Ron Miller's new coffee table book The Art of Space is a gorgeous history of scientific illustrations, full of retro rockets and stunning planetscapes. It's also a glimpse back at the cutting-edge astronomy of yesteryear. We've got a gallery of some of the most striking work from the book.
Top image by Chesley Bonestell
The Art of Space (Zenith Press), edited by io9 contributor Miller, organizes the sprawling history of artistic depictions of space into eras and schools of style and technique, letting the reader see how space art has developed and changed over the past two hundred years. Most of the story is told through the captions that accompany each image, letting the images themselves fill the pages. There's also an introduction by eminent astronomer Carolyn Porco, plus in-depth sidebars by Miller highlighting particular artists or important events in space art history.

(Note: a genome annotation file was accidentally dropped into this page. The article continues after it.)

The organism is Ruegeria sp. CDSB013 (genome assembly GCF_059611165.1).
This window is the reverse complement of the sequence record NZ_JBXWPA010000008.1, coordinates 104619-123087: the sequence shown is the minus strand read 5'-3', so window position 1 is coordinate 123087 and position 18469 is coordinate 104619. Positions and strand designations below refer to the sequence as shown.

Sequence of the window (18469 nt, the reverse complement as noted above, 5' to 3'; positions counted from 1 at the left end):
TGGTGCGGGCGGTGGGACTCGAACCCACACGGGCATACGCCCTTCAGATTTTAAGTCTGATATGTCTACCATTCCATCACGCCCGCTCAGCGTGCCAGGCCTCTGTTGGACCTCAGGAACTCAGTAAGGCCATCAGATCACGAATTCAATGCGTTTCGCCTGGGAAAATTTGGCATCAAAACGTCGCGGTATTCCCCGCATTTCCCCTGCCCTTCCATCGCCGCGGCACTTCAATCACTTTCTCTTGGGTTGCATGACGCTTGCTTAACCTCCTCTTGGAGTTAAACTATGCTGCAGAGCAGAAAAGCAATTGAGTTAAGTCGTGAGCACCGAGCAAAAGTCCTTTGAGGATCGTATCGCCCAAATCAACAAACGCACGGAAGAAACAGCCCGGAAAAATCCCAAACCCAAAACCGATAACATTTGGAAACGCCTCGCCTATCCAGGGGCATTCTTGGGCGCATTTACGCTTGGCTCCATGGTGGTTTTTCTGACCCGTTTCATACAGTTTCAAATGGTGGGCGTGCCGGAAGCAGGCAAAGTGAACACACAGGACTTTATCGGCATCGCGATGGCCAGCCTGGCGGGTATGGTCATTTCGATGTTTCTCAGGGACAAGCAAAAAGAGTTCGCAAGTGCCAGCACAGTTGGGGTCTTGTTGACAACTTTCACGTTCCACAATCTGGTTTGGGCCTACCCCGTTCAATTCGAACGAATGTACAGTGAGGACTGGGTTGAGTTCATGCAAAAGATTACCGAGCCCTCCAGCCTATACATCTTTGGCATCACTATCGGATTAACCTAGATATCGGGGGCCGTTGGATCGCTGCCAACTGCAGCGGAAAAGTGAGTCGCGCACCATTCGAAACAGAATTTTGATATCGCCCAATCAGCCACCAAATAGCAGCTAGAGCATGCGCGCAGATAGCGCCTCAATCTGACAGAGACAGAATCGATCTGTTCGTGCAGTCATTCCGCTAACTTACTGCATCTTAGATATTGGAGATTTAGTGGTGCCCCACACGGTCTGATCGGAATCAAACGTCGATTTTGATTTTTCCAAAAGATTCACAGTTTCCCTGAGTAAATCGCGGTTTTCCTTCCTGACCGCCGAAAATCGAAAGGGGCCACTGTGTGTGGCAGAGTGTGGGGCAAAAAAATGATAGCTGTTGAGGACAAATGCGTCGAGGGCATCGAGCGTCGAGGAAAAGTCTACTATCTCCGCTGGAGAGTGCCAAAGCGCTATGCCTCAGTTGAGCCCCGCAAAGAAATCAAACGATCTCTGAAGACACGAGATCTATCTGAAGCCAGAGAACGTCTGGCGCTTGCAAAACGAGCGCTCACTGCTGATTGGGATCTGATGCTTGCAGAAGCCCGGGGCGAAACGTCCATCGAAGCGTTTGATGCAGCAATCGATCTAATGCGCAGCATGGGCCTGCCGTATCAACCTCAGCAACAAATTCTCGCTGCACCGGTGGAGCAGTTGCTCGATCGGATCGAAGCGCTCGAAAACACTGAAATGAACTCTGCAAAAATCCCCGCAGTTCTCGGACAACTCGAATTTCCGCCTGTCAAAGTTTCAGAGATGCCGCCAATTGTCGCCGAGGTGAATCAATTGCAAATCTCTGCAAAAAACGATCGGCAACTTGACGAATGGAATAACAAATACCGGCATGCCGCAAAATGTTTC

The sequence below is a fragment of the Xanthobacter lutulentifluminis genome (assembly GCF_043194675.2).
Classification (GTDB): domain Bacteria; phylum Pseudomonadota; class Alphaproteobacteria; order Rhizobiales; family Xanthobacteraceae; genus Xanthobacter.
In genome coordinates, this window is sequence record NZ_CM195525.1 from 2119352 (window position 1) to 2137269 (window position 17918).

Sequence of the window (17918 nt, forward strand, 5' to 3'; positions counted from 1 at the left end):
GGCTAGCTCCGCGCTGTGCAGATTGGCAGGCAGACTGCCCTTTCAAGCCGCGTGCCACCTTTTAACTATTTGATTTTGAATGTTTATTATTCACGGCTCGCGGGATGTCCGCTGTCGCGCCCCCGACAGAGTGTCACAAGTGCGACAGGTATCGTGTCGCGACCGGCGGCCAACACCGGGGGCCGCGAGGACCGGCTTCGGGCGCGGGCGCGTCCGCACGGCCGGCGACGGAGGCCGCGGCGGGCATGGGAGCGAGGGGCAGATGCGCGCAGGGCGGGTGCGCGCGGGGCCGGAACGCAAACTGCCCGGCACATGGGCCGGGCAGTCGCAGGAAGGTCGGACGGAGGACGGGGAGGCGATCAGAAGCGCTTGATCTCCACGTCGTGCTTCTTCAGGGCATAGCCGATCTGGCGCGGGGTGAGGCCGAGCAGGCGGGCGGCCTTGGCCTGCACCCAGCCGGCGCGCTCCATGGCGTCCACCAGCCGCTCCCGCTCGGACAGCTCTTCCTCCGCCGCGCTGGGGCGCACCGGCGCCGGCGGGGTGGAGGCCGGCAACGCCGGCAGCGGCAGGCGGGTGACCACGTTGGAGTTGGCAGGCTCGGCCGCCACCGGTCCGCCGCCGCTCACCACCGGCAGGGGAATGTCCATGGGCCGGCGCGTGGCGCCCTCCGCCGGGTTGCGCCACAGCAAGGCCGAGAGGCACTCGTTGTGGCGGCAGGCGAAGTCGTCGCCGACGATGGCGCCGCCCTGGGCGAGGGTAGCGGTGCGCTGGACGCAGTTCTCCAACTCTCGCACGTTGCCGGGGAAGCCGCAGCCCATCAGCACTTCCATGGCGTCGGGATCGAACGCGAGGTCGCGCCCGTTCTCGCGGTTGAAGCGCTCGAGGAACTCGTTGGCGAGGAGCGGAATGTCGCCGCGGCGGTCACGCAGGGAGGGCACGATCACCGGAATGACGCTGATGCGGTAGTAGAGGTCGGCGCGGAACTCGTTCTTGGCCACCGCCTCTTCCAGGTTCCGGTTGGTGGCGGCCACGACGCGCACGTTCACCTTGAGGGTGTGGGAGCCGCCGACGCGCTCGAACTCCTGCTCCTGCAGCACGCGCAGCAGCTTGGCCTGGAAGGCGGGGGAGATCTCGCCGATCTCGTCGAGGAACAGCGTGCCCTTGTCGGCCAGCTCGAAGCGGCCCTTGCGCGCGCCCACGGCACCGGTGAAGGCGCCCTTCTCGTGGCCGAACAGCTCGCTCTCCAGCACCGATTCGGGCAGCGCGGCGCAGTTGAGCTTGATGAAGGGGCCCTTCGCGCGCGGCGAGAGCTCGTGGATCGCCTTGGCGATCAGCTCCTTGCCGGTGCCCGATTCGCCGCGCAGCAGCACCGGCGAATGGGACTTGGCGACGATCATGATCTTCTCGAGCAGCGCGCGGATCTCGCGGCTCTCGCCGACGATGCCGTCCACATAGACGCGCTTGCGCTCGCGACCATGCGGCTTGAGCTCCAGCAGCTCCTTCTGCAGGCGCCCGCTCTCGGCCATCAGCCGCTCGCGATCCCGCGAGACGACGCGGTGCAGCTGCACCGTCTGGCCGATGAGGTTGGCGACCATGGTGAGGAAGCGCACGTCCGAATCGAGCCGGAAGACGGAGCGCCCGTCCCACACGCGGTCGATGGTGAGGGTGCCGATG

Even as someone with a fascination for space art will learn a lot from this book — Miller manages to cover a lot without sacrificing detail. There are early woodcuts, pulp magazine covers, Soviet space propaganda, computer generated art, ethereal imaginings, bizarre aliens, even art made by astronauts.
The gallery below shows off some of my favorite images out of 300 incredible pieces in the book.
By Lucy West
A. DeVille d'Avray
David A. Hardy